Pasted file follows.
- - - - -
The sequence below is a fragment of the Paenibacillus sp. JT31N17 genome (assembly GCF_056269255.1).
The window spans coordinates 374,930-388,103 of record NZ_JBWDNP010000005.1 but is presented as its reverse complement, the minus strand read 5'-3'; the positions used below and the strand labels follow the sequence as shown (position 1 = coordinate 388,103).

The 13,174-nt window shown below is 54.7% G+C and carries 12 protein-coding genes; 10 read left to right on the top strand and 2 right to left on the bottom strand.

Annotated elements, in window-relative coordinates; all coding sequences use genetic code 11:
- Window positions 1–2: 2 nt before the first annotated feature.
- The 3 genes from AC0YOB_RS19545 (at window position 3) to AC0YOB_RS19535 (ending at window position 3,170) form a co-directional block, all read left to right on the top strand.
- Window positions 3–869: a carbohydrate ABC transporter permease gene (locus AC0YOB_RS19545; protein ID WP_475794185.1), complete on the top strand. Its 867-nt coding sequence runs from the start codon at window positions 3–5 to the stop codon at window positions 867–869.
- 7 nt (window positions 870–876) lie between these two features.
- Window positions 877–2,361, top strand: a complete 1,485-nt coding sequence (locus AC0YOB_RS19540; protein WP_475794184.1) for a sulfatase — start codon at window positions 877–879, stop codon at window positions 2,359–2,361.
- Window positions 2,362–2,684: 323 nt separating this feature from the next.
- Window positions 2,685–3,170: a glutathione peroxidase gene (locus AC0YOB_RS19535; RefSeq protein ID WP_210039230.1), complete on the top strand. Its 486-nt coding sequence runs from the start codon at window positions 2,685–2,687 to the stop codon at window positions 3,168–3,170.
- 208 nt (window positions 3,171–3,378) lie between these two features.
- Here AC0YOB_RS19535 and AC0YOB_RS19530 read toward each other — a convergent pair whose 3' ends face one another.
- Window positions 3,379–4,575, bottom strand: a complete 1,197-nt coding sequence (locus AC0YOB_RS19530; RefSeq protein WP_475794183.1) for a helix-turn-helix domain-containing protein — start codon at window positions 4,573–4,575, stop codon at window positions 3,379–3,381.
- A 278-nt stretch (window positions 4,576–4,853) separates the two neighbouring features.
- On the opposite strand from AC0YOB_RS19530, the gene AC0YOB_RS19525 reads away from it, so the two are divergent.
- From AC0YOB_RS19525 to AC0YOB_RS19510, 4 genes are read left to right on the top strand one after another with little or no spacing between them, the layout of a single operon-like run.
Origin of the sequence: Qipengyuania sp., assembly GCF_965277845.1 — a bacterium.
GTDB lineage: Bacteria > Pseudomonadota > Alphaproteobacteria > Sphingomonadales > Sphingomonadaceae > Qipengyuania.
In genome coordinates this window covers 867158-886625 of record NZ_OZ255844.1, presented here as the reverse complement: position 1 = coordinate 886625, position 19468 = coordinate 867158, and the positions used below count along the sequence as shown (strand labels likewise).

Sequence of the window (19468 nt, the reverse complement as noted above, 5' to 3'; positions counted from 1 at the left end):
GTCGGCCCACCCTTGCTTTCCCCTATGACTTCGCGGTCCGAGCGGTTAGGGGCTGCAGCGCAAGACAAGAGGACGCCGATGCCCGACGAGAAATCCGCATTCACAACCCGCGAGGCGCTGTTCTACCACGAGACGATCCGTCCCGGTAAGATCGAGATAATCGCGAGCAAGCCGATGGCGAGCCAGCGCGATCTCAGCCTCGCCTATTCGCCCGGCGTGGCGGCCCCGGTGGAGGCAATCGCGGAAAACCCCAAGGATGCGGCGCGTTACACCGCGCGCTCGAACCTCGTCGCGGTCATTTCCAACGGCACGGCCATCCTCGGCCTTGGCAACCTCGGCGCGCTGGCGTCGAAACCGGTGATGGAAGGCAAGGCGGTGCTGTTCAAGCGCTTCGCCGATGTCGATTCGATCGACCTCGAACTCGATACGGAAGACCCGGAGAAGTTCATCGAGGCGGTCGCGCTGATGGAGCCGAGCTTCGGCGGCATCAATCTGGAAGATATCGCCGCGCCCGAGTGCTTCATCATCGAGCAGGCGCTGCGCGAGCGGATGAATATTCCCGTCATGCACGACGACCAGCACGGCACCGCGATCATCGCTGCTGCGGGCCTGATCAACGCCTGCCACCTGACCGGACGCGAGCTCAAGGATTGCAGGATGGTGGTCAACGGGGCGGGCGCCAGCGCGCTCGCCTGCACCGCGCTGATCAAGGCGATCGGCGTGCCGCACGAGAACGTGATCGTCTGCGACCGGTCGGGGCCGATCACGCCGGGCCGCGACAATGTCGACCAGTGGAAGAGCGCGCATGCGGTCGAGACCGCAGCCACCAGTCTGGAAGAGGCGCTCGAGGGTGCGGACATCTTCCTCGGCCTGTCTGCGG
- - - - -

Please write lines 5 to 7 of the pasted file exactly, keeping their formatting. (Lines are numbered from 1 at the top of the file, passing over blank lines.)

- Window positions 1–2: 2 nt before the first annotated feature.
- The 3 genes from AC0YOB_RS19545 (at window position 3) to AC0YOB_RS19535 (ending at window position 3,170) form a co-directional block, all read left to right on the top strand.
- Window positions 3–869: a carbohydrate ABC transporter permease gene (locus AC0YOB_RS19545; protein ID WP_475794185.1), complete on the top strand. Its 867-nt coding sequence runs from the start codon at window positions 3–5 to the stop codon at window positions 867–869.